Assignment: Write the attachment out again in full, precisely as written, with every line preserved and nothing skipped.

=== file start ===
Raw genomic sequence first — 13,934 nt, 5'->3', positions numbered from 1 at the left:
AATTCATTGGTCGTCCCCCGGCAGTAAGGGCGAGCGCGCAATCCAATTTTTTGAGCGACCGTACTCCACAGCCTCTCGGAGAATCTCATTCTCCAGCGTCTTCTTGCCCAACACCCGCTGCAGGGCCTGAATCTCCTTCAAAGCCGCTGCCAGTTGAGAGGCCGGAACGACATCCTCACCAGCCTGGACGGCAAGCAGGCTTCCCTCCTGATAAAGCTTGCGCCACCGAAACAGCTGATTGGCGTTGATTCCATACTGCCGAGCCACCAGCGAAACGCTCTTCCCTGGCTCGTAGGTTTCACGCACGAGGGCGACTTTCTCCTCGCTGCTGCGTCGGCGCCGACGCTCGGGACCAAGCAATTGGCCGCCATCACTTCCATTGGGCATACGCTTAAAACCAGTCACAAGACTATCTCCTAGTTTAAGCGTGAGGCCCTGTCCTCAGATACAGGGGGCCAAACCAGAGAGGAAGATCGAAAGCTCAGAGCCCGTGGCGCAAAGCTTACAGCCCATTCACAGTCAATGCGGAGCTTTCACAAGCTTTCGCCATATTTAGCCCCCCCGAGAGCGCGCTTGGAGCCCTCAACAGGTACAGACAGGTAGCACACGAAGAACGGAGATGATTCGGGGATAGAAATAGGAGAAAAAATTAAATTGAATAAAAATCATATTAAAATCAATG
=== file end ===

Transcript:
Raw genomic sequence first — 13,934 nt, 5'->3', positions numbered from 1 at the left:
AATTCATTGGTCGTCCCCCGGCAGTAAGGGCGAGCGCGCAATCCAATTTTTTGAGCGACCGTACTCCACAGCCTCTCGGAGAATCTCATTCTCCAGCGTCTTCTTGCCCAACACCCGCTGCAGGGCCTGAATCTCCTTCAAAGCCGCTGCCAGTTGAGAGGCCGGAACGACATCCTCACCAGCCTGGACGGCAAGCAGGCTTCCCTCCTGATAAAGCTTGCGCCACCGAAACAGCTGATTGGCGTTGATTCCATACTGCCGAGCCACCAGCGAAACGCTCTTCCCTGGCTCGTAGGTTTCACGCACGAGGGCGACTTTCTCCTCGCTGCTGCGTCGGCGCCGACGCTCGGGACCAAGCAATTGGCCGCCATCACTTCCATTGGGCATACGCTTAAAACCAGTCACAAGACTATCTCCTAGTTTAAGCGTGAGGCCCTGTCCTCAGATACAGGGGGCCAAACCAGAGAGGAAGATCGAAAGCTCAGAGCCCGTGGCGCAAAGCTTACAGCCCATTCACAGTCAATGCGGAGCTTTCACAAGCTTTCGCCATATTTAGCCCCCCCGAGAGCGCGCTTGGAGCCCTCAACAGGTACAGACAGGTAGCACACGAAGAACGGAGATGATTCGGGGATAGAAATAGGAGAAAAAATTAAATTGAATAAAAATCATATTAAAATCAATG